Easing monetary policies, the decline of inflation, the change in Bitcoin’s mining difficulty, and growing confidence in DeFi are factors that point to a renewed surge for crypto prices.
Decentralized finance (DeFi) has seen tremendous growth since its inception, expanding by more than 1,200% in 2021 in total value locked (TVL) and surpassing $240 billion in invested assets. While DeFi has since dropped to around $60 billion TVL as a result of wider macroeconomic trends, such as rising inflation, the seeds are in place for DeFi to reconfigure the foundations of our financial infrastructure when the next market cycle comes.
Historically, the return to a bull market develops over a four-year trajectory. This time, a recovery in 2024 is highly feasible due to the maturation of monetary policy and easing of regulatory headwinds, which can allow for reduced interest rates and enable the flow of funding back into the space.
That bull market is likely to be driven by four factors: the taming of global inflation, renewed confidence in the sustainability of DeFi business models, the migration of at least 50 million crypto holders from the world of centralized exchanges to the world of decentralized applications (there are more than 300 million crypto holders worldwide today, mostly via exchanges), and, potentially, the next change in Bitcoin (BTC) mining difficulty.
Everyone is wondering where users and developers should turn next for opportunities. Is the next cycle going to repeat the 2020 “DeFi summer,” only bigger and with more users?
A shift to economic sustainability
Startup founders can no longer rely on “magic internet money.” What this means is that the market is unlikely to revert to the levels of confidence that allowed DeFi protocol founders to reward early users with large amounts of protocol-generated tokens, thus subsidizing annual yields of more than 100% or even 1,000% on invested capital.
While DeFi protocol tokens will continue to have a role to play, the minting of these tokens is going to be under increased scrutiny. Market participants will be questioning whether the protocol is able to generate enough fees to fund its treasury and eventually retain (or invest) more value than what it is distributing to end-users via inflation or rewards.
Of course, this does not mean that DeFi protocols are expected to be profitable from Day 1. Web3 founders will need to consider the concept of unit economics, borrowed from Web2 and Silicon Valley. This will allow a tech-enabled business model to generate free cash flow in excess of operating and user acquisition costs once outsized early-stage investments are not required anymore.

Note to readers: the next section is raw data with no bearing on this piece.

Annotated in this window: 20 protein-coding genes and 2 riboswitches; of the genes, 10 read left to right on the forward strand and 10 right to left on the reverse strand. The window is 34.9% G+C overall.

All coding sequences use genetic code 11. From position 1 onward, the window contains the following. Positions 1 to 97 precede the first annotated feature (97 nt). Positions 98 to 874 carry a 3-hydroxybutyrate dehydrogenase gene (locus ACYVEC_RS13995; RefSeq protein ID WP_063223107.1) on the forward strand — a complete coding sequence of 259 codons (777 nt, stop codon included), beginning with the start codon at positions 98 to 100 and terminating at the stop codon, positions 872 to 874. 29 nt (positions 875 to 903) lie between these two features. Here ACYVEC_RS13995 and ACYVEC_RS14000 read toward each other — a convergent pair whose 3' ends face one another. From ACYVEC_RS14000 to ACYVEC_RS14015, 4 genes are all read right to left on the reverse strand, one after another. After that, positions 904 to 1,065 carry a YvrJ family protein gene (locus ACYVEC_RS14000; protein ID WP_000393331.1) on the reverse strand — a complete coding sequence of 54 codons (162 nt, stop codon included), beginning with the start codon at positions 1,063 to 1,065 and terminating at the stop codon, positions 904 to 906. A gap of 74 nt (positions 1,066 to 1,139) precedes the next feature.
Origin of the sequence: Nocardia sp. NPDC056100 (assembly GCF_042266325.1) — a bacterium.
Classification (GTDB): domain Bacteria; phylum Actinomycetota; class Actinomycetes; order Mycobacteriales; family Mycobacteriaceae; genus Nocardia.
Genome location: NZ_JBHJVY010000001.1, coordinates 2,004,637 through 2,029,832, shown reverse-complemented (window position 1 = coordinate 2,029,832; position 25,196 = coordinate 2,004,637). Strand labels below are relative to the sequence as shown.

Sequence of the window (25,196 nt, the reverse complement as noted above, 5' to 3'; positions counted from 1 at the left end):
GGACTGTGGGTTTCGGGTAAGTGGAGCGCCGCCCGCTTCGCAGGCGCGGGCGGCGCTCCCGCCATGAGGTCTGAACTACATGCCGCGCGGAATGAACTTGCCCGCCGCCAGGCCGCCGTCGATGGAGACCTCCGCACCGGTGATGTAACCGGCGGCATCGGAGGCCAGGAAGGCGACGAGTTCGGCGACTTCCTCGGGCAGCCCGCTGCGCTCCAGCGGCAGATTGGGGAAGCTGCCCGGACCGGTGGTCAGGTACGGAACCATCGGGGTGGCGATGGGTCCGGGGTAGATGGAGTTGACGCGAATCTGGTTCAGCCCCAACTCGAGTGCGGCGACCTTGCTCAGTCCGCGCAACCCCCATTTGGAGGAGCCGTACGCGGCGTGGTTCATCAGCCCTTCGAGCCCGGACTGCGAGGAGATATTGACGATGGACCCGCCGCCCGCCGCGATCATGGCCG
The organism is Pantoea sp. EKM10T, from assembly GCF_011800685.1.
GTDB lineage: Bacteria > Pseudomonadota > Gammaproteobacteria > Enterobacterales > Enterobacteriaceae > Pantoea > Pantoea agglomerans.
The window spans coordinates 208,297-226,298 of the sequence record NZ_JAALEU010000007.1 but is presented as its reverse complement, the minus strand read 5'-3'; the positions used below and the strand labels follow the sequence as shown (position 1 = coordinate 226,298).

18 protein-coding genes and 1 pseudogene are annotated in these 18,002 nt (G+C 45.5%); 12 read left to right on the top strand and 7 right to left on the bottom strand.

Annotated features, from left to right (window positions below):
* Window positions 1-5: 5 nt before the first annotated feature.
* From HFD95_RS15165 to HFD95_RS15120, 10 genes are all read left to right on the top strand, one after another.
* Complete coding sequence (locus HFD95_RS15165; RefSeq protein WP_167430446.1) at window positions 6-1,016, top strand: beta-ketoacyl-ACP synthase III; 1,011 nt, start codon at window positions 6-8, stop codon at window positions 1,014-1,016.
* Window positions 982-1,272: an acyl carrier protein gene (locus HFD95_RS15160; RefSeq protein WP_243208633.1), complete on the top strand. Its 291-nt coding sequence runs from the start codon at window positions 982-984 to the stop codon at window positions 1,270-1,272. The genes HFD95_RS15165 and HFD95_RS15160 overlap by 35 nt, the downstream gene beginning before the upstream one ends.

In the world of DeFi, the concept of unit economics translates into an imperative to achieve capital efficiency for liquidity providers and market makers. Simply put, this means that a DeFi protocol must eventually be able to generate enough transaction fees to reward liquidity providers once it cannot rely on arbitrary protocol token inflation anymore.
What this means for decentralized exchanges
Decentralized exchanges (DEXs), also called automated market makers, have always been at the forefront of DeFi. For example, SushiSwap pioneered the concept of protocol-sponsored early adopter rewards and “vampire attacks” to incentivize liquidity providers to move away from Uniswap.
DEXs have historically not been capital efficient, requiring large amounts of liquidity from liquidity providers in order to power every dollar of daily trading volume in a decentralized manner. As liquidity pools generate low fees per dollar of liquidity locked, they relied on protocol-generated tokens to generate sufficient rewards for liquidity providers.
We are now seeing the emergence of more capital-efficient DEXs in a trend that is likely to be followed by every other DeFi vertical.
For example, Uniswap v3 allows liquidity providers to concentrate their capital to enable trading between specific price ranges only. This allows one dollar of liquidity to enable many more dollars of daily trading volume, as long as the prices stay within that range, and thus capture more transaction fees per dollar invested in liquidity without relying on protocol-generated token inflation.
Another example is dYdX, a decentralized derivatives platform. As dYdX utilizes an order book to match buy and sell orders, it does not require regular users to commit liquidity in liquidity pools and relies instead on much more efficient professional market makers to act as counterparties to end-users.
Capital efficiency is the name of the game
The next wave of DeFi innovation is going to come from founders who are able to design decentralized business models that generate sustainable unit economics for liquidity providers and market makers.
The startups that will create these business models may not even exist today. As a result, we are seeing a proliferation of early-stage Web3 startup accelerators looking for the “next big thing” (for example, Cronos, Outlier Ventures or BitDAO).
In order for DeFi to continue accelerating growth among the next generation of Web3 users, founders and projects will need to continue to build a variety of options with different risk and reward profiles. With an increasing number of interoperable blockchains that offer high throughput and low transaction rates, developers are presented with a diverse array of options upon which to further develop DeFi and yield-generating decentralized applications. As Web3 moves toward a multichain future, competition will help foster innovation in order to deliver the best products for end users.
This article is for general information purposes and is not intended to be and should not be taken as legal or investment advice. The views, thoughts, and opinions expressed here are the author’s alone and do not necessarily reflect or represent the views and opinions of Cointelegraph.